- Cerebral palsy is a movement disorder caused by abnormal brain development in the womb. It causes a lack of muscle coordination, difficulty with walking, and other movement disorders.
- Huntington’s disease is an inherited condition that progressively damages neurons. It usually begins in mid-life. Over time, it affects a person’s mental and physical abilities to include severe depression and chorea (involuntary, dance-like movements throughout the body).
- Leukodystrophies are a group of rare, inherited disorders that damage the myelin sheath — a protective coating that surrounds nerve cells. Usually beginning in childhood, it can cause problems with memory, movement, behavior, vision, and hearing.
- Multiple sclerosis, which usually begins in young adulthood and affects women more often than men, is an autoimmune disease in which the immune system attacks the protective coating around nerve cells. Over time, the nerve cells become damaged. As a result, problems in sensation, movement, and coordination can occur. However, like other diseases noted, it can also lead to dementia and brain atrophy.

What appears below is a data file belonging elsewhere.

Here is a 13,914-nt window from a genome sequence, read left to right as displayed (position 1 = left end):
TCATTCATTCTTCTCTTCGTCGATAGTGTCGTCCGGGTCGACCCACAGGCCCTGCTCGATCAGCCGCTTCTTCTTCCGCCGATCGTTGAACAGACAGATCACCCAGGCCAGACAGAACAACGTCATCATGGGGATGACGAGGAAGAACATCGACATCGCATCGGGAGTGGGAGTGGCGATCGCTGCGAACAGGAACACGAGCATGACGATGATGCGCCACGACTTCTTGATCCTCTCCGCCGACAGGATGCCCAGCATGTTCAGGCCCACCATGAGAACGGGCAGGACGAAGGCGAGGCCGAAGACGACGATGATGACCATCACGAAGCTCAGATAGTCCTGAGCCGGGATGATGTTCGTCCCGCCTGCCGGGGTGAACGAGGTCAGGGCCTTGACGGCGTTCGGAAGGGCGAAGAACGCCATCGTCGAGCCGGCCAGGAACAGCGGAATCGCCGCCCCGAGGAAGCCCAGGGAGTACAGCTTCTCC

- AIDS is a disease caused by the HIV virus, which attacks the body’s immune system. Although the virus doesn’t directly attack neurons, it does damage the connections between them via proteins and other substances it releases. Toxoplasmosis associated with AIDS can also damage brain neurons.
- Encephalitis refers to an inflammation of the brain. It’s caused by herpes simplex (HSV), but other viruses such as West Nile or Zika can also cause it. The viruses injure neurons and cause symptoms such as confusion, seizures, and paralysis. An autoimmune condition can also cause encephalitis.
- Neurosyphilis is a disease that damages the brain and its protective covering. It can occur in people with the sexually transmitted disease syphilis who don’t get fully treated.
Some of these conditions — like neurosyphilis, AIDS, and traumatic brain injury — may be preventable. Practicing safe sex by wearing condoms can prevent syphilis and HIV infections. Wearing your seat belt in the car and putting on a helmet when you ride a bicycle or motorcycle can help prevent brain injuries.